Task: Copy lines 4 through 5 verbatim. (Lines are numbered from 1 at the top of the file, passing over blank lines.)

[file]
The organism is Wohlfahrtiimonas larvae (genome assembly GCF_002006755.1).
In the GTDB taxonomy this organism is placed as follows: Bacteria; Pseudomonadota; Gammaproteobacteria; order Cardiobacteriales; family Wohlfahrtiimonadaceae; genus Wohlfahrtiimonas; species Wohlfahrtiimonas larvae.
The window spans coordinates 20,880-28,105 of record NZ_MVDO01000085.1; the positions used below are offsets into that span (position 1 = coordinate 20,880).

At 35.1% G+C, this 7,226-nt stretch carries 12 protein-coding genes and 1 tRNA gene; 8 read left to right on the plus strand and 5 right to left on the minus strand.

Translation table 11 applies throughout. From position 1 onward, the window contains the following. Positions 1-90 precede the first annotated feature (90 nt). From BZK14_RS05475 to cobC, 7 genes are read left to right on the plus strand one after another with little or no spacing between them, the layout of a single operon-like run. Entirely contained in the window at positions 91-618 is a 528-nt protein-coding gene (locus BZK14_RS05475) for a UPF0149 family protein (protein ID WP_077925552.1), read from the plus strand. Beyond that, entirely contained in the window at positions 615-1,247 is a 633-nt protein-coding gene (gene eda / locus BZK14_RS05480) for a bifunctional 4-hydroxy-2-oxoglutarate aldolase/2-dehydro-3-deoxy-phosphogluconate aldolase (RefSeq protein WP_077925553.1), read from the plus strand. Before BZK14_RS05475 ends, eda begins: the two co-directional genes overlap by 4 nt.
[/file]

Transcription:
At 35.1% G+C, this 7,226-nt stretch carries 12 protein-coding genes and 1 tRNA gene; 8 read left to right on the plus strand and 5 right to left on the minus strand.

Translation table 11 applies throughout. From position 1 onward, the window contains the following. Positions 1-90 precede the first annotated feature (90 nt). From BZK14_RS05475 to cobC, 7 genes are read left to right on the plus strand one after another with little or no spacing between them, the layout of a single operon-like run. Entirely contained in the window at positions 91-618 is a 528-nt protein-coding gene (locus BZK14_RS05475) for a UPF0149 family protein (protein ID WP_077925552.1), read from the plus strand. Beyond that, entirely contained in the window at positions 615-1,247 is a 633-nt protein-coding gene (gene eda / locus BZK14_RS05480) for a bifunctional 4-hydroxy-2-oxoglutarate aldolase/2-dehydro-3-deoxy-phosphogluconate aldolase (RefSeq protein WP_077925553.1), read from the plus strand. Before BZK14_RS05475 ends, eda begins: the two co-directional genes overlap by 4 nt.